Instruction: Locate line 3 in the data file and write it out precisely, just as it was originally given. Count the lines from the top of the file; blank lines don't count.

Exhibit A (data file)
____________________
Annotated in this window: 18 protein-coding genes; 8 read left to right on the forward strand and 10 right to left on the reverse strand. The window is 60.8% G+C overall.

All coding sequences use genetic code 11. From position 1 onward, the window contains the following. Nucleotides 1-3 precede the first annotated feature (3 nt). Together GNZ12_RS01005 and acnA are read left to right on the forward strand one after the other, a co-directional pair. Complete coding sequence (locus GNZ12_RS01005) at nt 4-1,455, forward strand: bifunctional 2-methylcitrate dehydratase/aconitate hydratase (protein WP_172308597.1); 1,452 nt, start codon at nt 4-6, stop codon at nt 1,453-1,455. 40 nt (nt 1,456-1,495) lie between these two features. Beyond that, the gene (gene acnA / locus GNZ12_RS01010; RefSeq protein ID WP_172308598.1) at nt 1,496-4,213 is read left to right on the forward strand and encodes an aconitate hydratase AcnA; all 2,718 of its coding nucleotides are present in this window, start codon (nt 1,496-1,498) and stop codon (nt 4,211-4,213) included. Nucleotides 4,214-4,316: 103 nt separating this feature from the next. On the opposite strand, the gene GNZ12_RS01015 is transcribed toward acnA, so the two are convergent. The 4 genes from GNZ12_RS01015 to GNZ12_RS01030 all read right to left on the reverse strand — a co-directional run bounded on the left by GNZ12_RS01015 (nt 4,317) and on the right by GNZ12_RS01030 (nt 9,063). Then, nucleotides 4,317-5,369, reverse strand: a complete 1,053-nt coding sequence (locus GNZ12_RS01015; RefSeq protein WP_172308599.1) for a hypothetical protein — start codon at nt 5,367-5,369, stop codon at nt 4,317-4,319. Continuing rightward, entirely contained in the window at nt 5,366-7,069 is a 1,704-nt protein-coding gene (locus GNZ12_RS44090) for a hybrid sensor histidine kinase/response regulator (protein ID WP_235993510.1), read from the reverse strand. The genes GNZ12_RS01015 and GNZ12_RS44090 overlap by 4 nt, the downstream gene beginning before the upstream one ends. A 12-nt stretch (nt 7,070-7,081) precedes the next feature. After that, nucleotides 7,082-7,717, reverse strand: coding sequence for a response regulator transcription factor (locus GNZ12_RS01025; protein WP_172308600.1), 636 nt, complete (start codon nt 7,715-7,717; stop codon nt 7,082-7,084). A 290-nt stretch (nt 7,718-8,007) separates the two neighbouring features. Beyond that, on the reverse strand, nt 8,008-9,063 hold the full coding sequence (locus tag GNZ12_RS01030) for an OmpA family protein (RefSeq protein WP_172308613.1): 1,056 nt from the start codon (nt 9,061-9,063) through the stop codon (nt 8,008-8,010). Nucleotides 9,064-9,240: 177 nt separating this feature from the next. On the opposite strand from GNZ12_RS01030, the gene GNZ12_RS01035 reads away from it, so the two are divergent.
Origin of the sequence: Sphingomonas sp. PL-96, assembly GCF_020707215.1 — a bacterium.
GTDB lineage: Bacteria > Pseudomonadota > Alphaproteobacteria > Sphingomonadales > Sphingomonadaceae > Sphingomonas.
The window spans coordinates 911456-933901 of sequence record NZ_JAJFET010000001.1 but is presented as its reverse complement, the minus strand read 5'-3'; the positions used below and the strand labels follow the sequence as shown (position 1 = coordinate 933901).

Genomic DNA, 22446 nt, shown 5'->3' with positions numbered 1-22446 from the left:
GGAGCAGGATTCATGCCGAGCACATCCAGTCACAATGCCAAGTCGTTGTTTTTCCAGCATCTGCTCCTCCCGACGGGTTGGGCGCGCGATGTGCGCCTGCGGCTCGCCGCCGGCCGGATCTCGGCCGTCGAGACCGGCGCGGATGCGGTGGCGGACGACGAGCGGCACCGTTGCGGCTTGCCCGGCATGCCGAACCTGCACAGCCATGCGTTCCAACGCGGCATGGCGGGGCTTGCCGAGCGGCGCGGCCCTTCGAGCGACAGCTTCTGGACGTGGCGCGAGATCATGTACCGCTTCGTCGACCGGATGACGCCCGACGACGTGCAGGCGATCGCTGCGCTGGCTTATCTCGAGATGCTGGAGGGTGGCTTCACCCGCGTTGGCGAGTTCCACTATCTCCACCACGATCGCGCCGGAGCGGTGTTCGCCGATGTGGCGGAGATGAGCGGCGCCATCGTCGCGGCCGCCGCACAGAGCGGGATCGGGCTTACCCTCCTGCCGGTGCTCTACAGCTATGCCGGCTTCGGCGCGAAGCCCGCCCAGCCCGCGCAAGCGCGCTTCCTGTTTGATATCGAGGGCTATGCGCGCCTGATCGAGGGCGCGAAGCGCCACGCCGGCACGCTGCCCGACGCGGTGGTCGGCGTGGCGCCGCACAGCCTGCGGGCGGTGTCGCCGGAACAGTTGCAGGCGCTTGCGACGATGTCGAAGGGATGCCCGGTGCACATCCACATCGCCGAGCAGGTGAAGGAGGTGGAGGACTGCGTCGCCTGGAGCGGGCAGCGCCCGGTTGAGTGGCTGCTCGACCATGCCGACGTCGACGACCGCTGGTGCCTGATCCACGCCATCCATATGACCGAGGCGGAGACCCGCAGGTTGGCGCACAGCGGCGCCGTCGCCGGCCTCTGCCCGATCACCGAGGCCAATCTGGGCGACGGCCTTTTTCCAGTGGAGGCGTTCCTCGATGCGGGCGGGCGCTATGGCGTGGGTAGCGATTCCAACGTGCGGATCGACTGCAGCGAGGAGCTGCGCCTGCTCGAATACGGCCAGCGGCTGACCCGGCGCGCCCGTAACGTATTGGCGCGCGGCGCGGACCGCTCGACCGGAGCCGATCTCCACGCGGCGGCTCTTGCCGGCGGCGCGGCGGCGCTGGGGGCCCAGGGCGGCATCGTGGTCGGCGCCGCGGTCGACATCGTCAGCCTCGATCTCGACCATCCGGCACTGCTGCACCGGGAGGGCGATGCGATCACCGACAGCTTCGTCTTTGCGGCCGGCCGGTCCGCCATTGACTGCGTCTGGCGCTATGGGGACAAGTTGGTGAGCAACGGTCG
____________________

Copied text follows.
Origin of the sequence: Sphingomonas sp. PL-96, assembly GCF_020707215.1 — a bacterium.